- Historic Sites
The Voyage Of Nor’west John
Curiosity motivated the first American who crossed Siberia. But he also made a handsome profit.
April 1959 | Volume 10, Issue 3
The Indians of that coast had plenty of sea otter, the Enhydra lutris of science. The fur of this little animal, jet black with silver sheen beneath, was the most precious in the world. Sea otter were hunted on the open sea with spear or arrow, to avoid breaking the skin. In the Chinese markets, a sealskin might bring a silver dollar, and a sable $10 or $15, but a single pelt of the sea otter had once sold in Canton for $100, and even average skins brought $25.
John was impatient to trade, but the Indians seemed in no hurry. While their log canoes rode in a circle about the Juno, they would lie on her deck by the dozen all day long, stubbornly repeating their exorbitant prices and indifferent as to whether he bought their pelts or not. Though he took care to disarm the native traders before he let them aboard, he saw that sharpshooters ashore, in case of trouble, could damage him before he had time to sail, for the harbor of Newettee shelved so sharply that his anchors hit bottom only within gunshot of the shore. He decided not to haggle any longer, but to head 500 miles northward, where he knew the Russians had an outpost. A week later, on August 17, 1805, he reached the settlement of New Archangel on the west coast of Baranov Island. It is called Sitka now.
The vast territory of Alaska—or Alashka, as John called it—had been discovered in 1741, by a Dane named Vitus Bering in the employ of the Tsarina Elizabeth, daughter of Peter the Great. Except for scattered trading posts, the Russians had never migrated in great numbers to Alaska, and it became the hunting ground of a semiofficial corporation, under the patronage of the tsars, known as the Russian-American Company. This corporation operated in Alaska much as the Hudson’s Bay Company did in Canada. It held title to the country, and paid the tsar for the monopoly from the profits of the fur trade.
Alexander Andreyvich Baranov, the resident governor, was almost a tsar himself. (In early life he had been a dry goods salesman, and not a successful one, on the Russian mainland.) Eighteen years before John reached Alaska, Baranov had entered the company’s employ, and crossed the Bering Sea eastward to the unexplored territory, creeping along the chain of Aleutians—they were called the Fox Islands then—to Kodiak, and finally pushing 500 miles, in pursuit of the diminishing sea otter, across the gulf to the island that is named for him. In 1802 the Tlinget Indians, called Kolosh by the Russians, had burned its fort, after massacring its garrison, but Baranov had defeated them in battle, and built a new fort five miles from the site of the old one. It stood on a high rocky knoll at the edge of the water. Attended by a Bengalese valet and an American clerk with the homely name of Abraham Jones, Baranov welcomed John’s longboat at the wharfhouse below his fort.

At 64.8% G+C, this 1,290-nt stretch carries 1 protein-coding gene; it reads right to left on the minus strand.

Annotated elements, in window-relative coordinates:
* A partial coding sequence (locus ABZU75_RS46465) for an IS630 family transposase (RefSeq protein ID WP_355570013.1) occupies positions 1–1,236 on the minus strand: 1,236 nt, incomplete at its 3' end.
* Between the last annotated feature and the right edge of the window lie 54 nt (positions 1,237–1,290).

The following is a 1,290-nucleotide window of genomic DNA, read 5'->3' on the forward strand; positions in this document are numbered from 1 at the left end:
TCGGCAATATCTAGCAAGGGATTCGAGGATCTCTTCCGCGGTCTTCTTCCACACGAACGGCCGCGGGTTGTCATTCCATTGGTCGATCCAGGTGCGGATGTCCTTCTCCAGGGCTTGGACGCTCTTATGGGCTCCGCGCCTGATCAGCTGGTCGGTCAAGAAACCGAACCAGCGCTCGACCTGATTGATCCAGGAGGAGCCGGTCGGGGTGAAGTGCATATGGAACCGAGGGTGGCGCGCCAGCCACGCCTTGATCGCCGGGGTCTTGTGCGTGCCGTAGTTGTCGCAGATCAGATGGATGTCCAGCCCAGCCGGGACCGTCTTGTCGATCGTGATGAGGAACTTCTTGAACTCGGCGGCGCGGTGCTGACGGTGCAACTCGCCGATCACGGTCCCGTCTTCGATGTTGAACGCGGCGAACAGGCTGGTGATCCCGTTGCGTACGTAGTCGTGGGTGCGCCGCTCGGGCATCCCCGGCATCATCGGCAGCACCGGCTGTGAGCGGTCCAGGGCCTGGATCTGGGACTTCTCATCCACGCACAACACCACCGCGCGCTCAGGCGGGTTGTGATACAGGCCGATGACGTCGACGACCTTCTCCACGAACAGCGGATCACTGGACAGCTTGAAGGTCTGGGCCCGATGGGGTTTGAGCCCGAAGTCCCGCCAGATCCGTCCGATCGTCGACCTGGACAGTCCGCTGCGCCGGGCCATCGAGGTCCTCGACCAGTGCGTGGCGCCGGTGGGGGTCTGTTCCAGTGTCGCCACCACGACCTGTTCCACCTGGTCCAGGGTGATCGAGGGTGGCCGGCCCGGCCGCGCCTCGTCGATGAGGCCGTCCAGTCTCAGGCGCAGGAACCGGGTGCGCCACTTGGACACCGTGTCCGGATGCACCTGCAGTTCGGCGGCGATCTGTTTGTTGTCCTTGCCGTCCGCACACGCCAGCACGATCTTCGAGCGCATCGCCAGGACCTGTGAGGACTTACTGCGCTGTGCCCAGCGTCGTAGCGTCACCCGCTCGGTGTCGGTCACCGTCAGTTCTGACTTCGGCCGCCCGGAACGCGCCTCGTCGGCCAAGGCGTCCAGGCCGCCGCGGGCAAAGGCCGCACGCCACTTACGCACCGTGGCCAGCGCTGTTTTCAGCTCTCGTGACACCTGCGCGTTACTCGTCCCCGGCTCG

Baranov still mistrusted the Kolosh. For his shipments to Russia, he bought pelts not from them, but from slaves whom he had imported from the Aleutian archipelago far to the west. The hostile Kolosh, the submissive Aleuts, and some friendly Kodiaks made up the native population of Baranov Island. The Governor made the Kolosh live outside of his fort. Their log huts had a smokehole in the roof, and stank of fish and train oil. The men daubed their faces with colored earth. John describes the women thus:
At the age of 14 or 15 they make a hole in their underlip and insert a small piece of wood like a button. This is increased in size as they advance in age, until it is three or four inches long and one or two wide. I saw an old woman, the wife of a chief, whose ornament was so large that by a peculiar motion of her lower lip she could almost conceal her whole face inside it. You will naturally inquire the reason for this barbarous mode of adornment. I might reply by asking the reason for topknots and stays among civilized women. But I may be allowed to make one observation which has probably occurred to my readers; and that is, that the fair sex of the northwest coast are utterly unable to enjoy the luxury of a kiss.
And Sam Petterson, a seaman aboard the Juno, wrote of a Kolosh chieftain:
Maquina was of a dignified mien, about six feet high, straight and well proportioned; his features were tolerably good, and his face remarkable by a large Roman nose, very uncommon amongst these people; his colour was of a dark copper, but his limbs were covered with paint; his eyebrows were painted black in two broad arching stripes; his hair was long and black, shining with oil, and tied in a bunch at the top of his head, and covered with a white down. His dress was a cloak of black sea-otter skin, reaching down to his knees and fastened around him with a cloth belt. His appearance had a degree of savage dignity. He possessed a knowledge of English words, and could make himself in a good degree understood in our tongue.